This paper introduces the concept of a commutativity race. A commutativity race occurs in a given execution when two library method invocations can happen concurrently yet they do not commute. Commutativity races are an elegant concept enabling reasoning about concurrent interaction at the library interface.
We present a dynamic commutativity race detector. Our technique is based on a novel combination of vector clocks and a structural representation automatically obtained from a commutativity specification. Conceptually, our work can be seen as generalizing classical read-write race detection.
We also present a new logical fragment for specifying commutativity conditions. This fragment is expressive, yet guarantees a constant number of comparisons per method invocation rather than linear with unrestricted specifications.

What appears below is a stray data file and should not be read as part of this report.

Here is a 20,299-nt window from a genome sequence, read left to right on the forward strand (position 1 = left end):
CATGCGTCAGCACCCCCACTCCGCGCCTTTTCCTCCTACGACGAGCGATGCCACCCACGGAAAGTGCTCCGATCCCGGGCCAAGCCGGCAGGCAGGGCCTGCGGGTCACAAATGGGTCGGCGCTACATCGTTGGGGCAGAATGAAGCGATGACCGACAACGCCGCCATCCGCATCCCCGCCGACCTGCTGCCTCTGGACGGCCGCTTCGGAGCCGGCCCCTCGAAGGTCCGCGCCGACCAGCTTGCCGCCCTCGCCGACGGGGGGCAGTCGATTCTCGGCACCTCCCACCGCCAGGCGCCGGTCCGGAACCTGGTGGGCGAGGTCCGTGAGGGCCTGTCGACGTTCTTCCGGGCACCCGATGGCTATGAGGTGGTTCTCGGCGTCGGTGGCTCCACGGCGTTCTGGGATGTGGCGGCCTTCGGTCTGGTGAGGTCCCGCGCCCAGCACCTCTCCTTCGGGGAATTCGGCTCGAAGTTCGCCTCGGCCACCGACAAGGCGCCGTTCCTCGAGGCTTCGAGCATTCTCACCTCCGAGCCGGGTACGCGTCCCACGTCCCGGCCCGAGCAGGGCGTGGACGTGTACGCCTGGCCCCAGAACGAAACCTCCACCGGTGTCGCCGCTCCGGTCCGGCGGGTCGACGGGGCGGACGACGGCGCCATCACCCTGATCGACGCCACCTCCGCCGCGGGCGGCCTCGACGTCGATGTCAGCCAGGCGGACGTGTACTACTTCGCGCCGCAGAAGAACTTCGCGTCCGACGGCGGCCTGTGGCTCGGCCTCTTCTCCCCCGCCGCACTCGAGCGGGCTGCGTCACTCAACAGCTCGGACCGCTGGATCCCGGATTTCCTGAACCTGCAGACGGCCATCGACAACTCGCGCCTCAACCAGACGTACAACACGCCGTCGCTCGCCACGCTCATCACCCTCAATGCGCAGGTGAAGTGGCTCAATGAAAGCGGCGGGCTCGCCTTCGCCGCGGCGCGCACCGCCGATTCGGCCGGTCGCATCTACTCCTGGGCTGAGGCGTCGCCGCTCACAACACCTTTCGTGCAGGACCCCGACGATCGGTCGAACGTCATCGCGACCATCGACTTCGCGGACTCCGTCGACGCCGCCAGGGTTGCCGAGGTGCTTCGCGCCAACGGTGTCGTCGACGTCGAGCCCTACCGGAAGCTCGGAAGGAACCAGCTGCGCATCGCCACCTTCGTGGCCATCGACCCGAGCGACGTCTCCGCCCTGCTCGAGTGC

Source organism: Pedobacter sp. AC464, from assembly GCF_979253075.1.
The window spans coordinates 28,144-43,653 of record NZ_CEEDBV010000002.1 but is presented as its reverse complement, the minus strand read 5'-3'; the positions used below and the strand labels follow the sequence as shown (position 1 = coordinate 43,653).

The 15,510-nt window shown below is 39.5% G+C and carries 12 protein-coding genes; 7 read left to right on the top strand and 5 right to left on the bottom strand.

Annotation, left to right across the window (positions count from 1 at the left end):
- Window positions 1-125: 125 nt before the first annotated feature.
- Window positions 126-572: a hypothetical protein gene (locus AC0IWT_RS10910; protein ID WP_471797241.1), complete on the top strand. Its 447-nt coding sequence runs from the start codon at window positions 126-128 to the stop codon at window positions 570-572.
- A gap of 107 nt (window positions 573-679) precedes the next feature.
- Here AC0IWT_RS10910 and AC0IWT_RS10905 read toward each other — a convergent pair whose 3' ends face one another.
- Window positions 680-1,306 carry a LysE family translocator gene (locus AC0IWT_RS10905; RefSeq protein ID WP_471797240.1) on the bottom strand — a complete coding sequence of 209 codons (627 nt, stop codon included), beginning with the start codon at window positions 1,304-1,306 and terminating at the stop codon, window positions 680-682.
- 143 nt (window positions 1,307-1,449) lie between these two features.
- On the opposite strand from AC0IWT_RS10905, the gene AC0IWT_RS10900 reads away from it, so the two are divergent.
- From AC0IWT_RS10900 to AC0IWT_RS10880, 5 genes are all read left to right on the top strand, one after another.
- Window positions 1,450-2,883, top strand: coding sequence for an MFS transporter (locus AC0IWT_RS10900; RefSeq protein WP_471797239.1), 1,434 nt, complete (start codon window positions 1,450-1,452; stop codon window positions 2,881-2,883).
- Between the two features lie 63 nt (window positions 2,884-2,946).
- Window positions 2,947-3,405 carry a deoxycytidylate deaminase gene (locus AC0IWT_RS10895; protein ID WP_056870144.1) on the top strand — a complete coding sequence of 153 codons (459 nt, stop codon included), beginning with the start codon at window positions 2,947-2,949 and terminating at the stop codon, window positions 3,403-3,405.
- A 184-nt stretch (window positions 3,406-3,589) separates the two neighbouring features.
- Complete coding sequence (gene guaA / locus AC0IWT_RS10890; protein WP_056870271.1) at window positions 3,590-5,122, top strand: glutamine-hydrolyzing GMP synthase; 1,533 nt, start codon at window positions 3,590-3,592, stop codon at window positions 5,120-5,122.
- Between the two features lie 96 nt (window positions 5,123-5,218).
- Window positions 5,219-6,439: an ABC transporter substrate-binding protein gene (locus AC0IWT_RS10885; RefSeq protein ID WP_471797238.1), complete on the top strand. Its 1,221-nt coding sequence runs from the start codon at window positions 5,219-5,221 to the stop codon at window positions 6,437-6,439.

We implemented our analyzer and evaluated it on real-world applications. Experimental results indicate that our analysis is practical: it discovered harmful commutativity races with overhead comparable to state-of-the-art, low-level race detectors.